A university student has told how she suffers from a rare syndrome which means she sleeps for weeks at a time – and even napped through her exams.
Rhoda Rodriguez-Diaz, 21, from Leicester, has ‘sleeping Beauty syndrome’ and can nap for up 22 hours a day, only waking in a dreamlike trance to eat junk food, drink and go to the toilet.
At its worst her sleeping episodes can last three weeks, and it meant she failed the second year of university after she slept through her crucial end-of-year exams.
‘It’s really annoying when people call me lazy,’ explained Rhoda. ‘I do struggle to deal with the effects of it.
‘But I’m determined not to let it have a big impact on my life. It is one part of me and not who I am. It’s frustrating because I can’t help it.’
As a child Rhoda was diagnosed with hyper insomnia – characterised by extreme tiredness – by her GP.
But it wasn’t until September last year that doctors finally discovered the psychology student had the one-in-a-million Kleine-Levin Syndrome.
Rhoda goes months at a time without experiencing an episode, but when they strike, she is totally wiped out.
‘Life goes on whilst I’m sleeping,’ she explained. ‘Reality hits me when I wake up and realise I’ve missed like a week of my life.’
‘I feel a huge setback when it does happen. I miss out on so much. That’s the hardest part of it. It’s hard to explain to people where I have been. Because it’s so rare a lot of people struggle to understand.’
Rhoda recalls how as a child, she was unable spend as much time with friends as she would have liked.
‘When I was four or five I would sleep for two or three weeks at a time and the doctors had no idea what it was,’ she said.
It was quite bad when I was a child. But then it didn’t happen again until I was a teenager.
‘When I was 15 or 16 I remember finding myself sleeping more and more. Even at school I would fall asleep in the study area. I forced myself to go to school. I didn’t get teased but I found it very frustrating.
She added: ‘I was really into my sports but I couldn’t do as much as I wanted to because I was constantly tired.
‘I had to force myself to do every day activities and found myself mentally tired all of the time. When I wake up after a few days I feel normal again.’
‘My friends say they can tell when I have an episode coming on because my mood changes. I get worked up and my behaviour changes drastically.’
Between February and June last year Rhoda went through a period of suffering from a number of episodes, which left her unable to spend enough time on her studies.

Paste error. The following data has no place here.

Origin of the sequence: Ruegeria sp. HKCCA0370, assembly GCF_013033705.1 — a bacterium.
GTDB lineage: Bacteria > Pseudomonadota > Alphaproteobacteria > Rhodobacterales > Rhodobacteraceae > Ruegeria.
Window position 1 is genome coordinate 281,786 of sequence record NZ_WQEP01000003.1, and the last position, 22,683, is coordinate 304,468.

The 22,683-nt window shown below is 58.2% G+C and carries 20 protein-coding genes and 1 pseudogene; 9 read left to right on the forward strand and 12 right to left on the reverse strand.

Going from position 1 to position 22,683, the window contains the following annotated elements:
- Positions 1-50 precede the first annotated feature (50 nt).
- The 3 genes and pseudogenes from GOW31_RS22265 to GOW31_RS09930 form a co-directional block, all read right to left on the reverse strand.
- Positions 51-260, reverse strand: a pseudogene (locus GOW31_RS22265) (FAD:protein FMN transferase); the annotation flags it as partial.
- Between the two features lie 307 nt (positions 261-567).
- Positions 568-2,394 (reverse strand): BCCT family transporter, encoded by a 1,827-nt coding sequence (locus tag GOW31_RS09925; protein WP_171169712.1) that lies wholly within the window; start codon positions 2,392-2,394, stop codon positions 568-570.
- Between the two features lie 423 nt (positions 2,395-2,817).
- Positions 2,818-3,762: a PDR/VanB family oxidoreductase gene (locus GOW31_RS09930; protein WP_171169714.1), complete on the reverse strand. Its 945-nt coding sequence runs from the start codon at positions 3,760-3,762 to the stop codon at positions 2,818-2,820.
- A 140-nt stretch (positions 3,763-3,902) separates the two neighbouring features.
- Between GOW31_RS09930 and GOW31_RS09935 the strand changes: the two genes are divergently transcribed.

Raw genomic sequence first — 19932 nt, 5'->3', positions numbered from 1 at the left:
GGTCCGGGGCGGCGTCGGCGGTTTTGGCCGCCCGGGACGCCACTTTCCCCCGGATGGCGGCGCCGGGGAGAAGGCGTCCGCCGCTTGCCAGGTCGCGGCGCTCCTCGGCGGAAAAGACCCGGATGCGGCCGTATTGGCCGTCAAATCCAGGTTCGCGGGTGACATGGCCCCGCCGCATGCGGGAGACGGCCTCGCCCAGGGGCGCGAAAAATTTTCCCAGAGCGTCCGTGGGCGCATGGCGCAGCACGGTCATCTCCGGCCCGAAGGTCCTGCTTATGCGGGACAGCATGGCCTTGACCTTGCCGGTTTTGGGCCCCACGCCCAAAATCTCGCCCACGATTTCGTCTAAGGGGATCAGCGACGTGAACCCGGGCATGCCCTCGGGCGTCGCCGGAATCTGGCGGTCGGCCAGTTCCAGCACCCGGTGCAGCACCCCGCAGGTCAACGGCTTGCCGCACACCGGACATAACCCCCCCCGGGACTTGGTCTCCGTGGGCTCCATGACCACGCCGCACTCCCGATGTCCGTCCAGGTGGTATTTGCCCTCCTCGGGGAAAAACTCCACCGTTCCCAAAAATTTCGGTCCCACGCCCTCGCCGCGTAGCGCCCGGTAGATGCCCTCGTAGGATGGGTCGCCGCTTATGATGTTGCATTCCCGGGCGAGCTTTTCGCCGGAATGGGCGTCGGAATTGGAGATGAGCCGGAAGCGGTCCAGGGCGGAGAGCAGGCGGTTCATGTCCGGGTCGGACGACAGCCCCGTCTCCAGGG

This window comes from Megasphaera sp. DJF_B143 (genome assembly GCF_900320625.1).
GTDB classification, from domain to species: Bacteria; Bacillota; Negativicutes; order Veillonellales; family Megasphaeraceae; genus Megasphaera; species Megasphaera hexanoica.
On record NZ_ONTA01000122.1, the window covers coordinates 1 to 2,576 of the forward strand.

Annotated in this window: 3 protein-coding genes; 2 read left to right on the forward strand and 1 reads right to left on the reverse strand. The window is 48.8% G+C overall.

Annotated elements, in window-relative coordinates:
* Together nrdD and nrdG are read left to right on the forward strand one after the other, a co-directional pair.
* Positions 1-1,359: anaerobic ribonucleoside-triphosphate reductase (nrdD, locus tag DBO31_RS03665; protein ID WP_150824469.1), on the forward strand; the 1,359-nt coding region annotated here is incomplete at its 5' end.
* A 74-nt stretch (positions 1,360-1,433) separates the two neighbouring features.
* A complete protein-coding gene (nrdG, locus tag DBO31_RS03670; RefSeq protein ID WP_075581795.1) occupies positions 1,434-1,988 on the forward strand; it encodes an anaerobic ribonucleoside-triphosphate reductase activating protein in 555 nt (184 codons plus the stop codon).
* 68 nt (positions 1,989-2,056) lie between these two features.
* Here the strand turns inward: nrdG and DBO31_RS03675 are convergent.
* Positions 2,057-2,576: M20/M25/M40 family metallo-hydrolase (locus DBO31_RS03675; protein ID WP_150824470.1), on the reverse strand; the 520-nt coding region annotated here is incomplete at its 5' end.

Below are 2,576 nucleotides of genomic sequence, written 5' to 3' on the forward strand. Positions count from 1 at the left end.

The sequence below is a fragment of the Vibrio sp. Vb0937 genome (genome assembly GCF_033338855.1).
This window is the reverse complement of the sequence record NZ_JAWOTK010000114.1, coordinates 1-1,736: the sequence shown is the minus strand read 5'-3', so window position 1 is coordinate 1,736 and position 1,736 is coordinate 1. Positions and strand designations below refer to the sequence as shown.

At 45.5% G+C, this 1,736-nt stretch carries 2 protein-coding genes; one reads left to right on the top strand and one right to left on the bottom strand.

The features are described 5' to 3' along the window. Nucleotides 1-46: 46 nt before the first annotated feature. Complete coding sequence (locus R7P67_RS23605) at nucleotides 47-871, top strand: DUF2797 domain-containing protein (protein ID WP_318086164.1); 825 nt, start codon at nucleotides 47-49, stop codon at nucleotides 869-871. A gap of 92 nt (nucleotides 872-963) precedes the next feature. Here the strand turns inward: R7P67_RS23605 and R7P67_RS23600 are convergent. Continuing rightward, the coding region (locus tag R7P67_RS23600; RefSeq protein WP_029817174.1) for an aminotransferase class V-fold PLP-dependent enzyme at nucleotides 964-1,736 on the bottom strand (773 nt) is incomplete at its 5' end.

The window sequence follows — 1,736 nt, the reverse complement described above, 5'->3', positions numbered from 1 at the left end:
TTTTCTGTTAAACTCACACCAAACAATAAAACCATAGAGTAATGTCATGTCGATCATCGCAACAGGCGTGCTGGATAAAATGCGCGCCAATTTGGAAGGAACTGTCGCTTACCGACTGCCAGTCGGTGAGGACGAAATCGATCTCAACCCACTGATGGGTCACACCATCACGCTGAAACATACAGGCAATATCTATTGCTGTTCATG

She was dismissed from her course in July last year when she failed to show for a number of exams and missed coursework deadlines because she was asleep.
After a visit to the GP, in May last year, Rhoda was sent to see specialists doctors at St Thomas’ Hospital and finally got her diagnosis in September.
‘It’s not as bad as it used to be but I feel like I’m always playing catch up,’ she explained. ‘I was sleeping a lot in my first year too but because it didn’t have too much of an impact on my work I didn’t go to the doctors.’
She continued: ‘It was when I was missing work that I went to my GP. I tried to explain to uni that I had a condition that was stopping me from doing work.
But because I wasn’t diagnosed until September I had nothing to back it up. I didn’t have enough credits to pass the year and I was dismissed.’
Rhoda last experienced an episode around three months ago when she slept for over 60 hours in just three days.
The psychology student typically snacks on junk food during nap breaks and often puts on weight during an episode. She has now re-enrolled to resume her studies, and is sitting her second year again.
‘I missed so many exams,’ she explained. ’60 per cent of my course is exams and I missed half of them. It wasn’t my fault. But they said this is an ‘exceptional case’ so I am allowed to go back. It’s a big relief but I have to redo a lot of work I did in second year. It was difficult for me.’
People who suffer with Kleine-Levin Syndrome are known to grow out of the condition eventually, and Rhoda has learnt to manage her condition in adult life.
‘I’m more aware of it now. I know when I’m going to have an episode,’ she said. ‘It used to feel like I was in a dream. It’s such a surreal feeling. It feels like you’re not really there.’
‘This is just a hiccup in my life and I am just waiting until it fades out. I want to be taken serious in life and this isn’t helping.’